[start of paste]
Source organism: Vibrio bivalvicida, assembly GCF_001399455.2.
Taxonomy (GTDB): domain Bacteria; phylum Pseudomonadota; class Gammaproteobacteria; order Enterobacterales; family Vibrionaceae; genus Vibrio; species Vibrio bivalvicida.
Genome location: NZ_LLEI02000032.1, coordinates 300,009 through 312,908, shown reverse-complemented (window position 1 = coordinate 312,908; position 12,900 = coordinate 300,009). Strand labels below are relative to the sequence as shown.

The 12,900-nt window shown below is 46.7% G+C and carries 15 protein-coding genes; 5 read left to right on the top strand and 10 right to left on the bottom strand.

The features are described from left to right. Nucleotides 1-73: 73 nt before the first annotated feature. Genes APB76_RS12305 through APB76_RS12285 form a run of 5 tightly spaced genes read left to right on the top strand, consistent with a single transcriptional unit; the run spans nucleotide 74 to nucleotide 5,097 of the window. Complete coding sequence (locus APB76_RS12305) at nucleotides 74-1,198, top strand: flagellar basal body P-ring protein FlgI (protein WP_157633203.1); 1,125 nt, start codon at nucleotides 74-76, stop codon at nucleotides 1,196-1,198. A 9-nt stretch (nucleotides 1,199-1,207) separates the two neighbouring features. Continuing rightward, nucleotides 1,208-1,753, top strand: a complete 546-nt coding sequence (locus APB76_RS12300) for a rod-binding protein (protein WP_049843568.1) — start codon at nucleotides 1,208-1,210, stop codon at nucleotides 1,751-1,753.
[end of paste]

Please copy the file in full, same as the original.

Source organism: Vibrio bivalvicida, assembly GCF_001399455.2.
Taxonomy (GTDB): domain Bacteria; phylum Pseudomonadota; class Gammaproteobacteria; order Enterobacterales; family Vibrionaceae; genus Vibrio; species Vibrio bivalvicida.
Genome location: NZ_LLEI02000032.1, coordinates 300,009 through 312,908, shown reverse-complemented (window position 1 = coordinate 312,908; position 12,900 = coordinate 300,009). Strand labels below are relative to the sequence as shown.

The 12,900-nt window shown below is 46.7% G+C and carries 15 protein-coding genes; 5 read left to right on the top strand and 10 right to left on the bottom strand.

The features are described from left to right. Nucleotides 1-73: 73 nt before the first annotated feature. Genes APB76_RS12305 through APB76_RS12285 form a run of 5 tightly spaced genes read left to right on the top strand, consistent with a single transcriptional unit; the run spans nucleotide 74 to nucleotide 5,097 of the window. Complete coding sequence (locus APB76_RS12305) at nucleotides 74-1,198, top strand: flagellar basal body P-ring protein FlgI (protein WP_157633203.1); 1,125 nt, start codon at nucleotides 74-76, stop codon at nucleotides 1,196-1,198. A 9-nt stretch (nucleotides 1,199-1,207) separates the two neighbouring features. Continuing rightward, nucleotides 1,208-1,753, top strand: a complete 546-nt coding sequence (locus APB76_RS12300) for a rod-binding protein (protein WP_049843568.1) — start codon at nucleotides 1,208-1,210, stop codon at nucleotides 1,751-1,753.